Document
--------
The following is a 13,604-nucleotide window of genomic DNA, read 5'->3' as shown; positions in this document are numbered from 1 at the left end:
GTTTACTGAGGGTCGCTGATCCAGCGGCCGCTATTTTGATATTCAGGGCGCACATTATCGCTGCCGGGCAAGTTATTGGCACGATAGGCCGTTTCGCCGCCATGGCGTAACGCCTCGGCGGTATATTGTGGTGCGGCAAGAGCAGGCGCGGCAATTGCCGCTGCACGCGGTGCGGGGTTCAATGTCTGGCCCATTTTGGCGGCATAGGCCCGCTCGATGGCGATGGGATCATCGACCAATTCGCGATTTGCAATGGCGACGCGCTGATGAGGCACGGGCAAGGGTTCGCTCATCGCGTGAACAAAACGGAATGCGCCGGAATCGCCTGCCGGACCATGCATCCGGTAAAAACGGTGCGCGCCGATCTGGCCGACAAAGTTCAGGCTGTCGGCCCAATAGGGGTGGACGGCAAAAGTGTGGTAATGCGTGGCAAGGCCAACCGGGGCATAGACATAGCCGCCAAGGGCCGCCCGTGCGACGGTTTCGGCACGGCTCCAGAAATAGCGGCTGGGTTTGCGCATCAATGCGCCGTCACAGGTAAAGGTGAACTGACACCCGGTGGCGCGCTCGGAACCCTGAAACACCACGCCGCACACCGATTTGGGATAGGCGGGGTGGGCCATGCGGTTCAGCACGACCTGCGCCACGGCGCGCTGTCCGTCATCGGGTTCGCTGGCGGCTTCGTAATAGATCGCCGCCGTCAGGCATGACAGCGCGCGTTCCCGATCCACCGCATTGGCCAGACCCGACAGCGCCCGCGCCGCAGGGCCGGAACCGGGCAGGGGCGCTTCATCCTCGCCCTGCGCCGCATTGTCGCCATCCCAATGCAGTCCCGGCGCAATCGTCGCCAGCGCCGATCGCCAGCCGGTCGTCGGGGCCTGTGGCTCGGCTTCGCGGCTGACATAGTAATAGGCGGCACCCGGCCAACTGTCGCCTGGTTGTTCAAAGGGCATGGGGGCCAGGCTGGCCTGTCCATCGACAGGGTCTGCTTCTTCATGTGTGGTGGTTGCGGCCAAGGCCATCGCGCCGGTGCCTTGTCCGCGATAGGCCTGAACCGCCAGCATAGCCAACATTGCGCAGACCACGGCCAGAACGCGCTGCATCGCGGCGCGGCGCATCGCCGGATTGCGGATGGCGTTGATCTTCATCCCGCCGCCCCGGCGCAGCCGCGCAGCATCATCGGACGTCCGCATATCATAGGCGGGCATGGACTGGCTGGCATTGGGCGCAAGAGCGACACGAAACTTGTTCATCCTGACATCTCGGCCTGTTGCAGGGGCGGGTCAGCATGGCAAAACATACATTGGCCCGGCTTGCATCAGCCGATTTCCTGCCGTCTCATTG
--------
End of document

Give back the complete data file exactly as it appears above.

The following is a 13,604-nucleotide window of genomic DNA, read 5'->3' as shown; positions in this document are numbered from 1 at the left end:
GTTTACTGAGGGTCGCTGATCCAGCGGCCGCTATTTTGATATTCAGGGCGCACATTATCGCTGCCGGGCAAGTTATTGGCACGATAGGCCGTTTCGCCGCCATGGCGTAACGCCTCGGCGGTATATTGTGGTGCGGCAAGAGCAGGCGCGGCAATTGCCGCTGCACGCGGTGCGGGGTTCAATGTCTGGCCCATTTTGGCGGCATAGGCCCGCTCGATGGCGATGGGATCATCGACCAATTCGCGATTTGCAATGGCGACGCGCTGATGAGGCACGGGCAAGGGTTCGCTCATCGCGTGAACAAAACGGAATGCGCCGGAATCGCCTGCCGGACCATGCATCCGGTAAAAACGGTGCGCGCCGATCTGGCCGACAAAGTTCAGGCTGTCGGCCCAATAGGGGTGGACGGCAAAAGTGTGGTAATGCGTGGCAAGGCCAACCGGGGCATAGACATAGCCGCCAAGGGCCGCCCGTGCGACGGTTTCGGCACGGCTCCAGAAATAGCGGCTGGGTTTGCGCATCAATGCGCCGTCACAGGTAAAGGTGAACTGACACCCGGTGGCGCGCTCGGAACCCTGAAACACCACGCCGCACACCGATTTGGGATAGGCGGGGTGGGCCATGCGGTTCAGCACGACCTGCGCCACGGCGCGCTGTCCGTCATCGGGTTCGCTGGCGGCTTCGTAATAGATCGCCGCCGTCAGGCATGACAGCGCGCGTTCCCGATCCACCGCATTGGCCAGACCCGACAGCGCCCGCGCCGCAGGGCCGGAACCGGGCAGGGGCGCTTCATCCTCGCCCTGCGCCGCATTGTCGCCATCCCAATGCAGTCCCGGCGCAATCGTCGCCAGCGCCGATCGCCAGCCGGTCGTCGGGGCCTGTGGCTCGGCTTCGCGGCTGACATAGTAATAGGCGGCACCCGGCCAACTGTCGCCTGGTTGTTCAAAGGGCATGGGGGCCAGGCTGGCCTGTCCATCGACAGGGTCTGCTTCTTCATGTGTGGTGGTTGCGGCCAAGGCCATCGCGCCGGTGCCTTGTCCGCGATAGGCCTGAACCGCCAGCATAGCCAACATTGCGCAGACCACGGCCAGAACGCGCTGCATCGCGGCGCGGCGCATCGCCGGATTGCGGATGGCGTTGATCTTCATCCCGCCGCCCCGGCGCAGCCGCGCAGCATCATCGGACGTCCGCATATCATAGGCGGGCATGGACTGGCTGGCATTGGGCGCAAGAGCGACACGAAACTTGTTCATCCTGACATCTCGGCCTGTTGCAGGGGCGGGTCAGCATGGCAAAACATACATTGGCCCGGCTTGCATCAGCCGATTTCCTGCCGTCTCATTG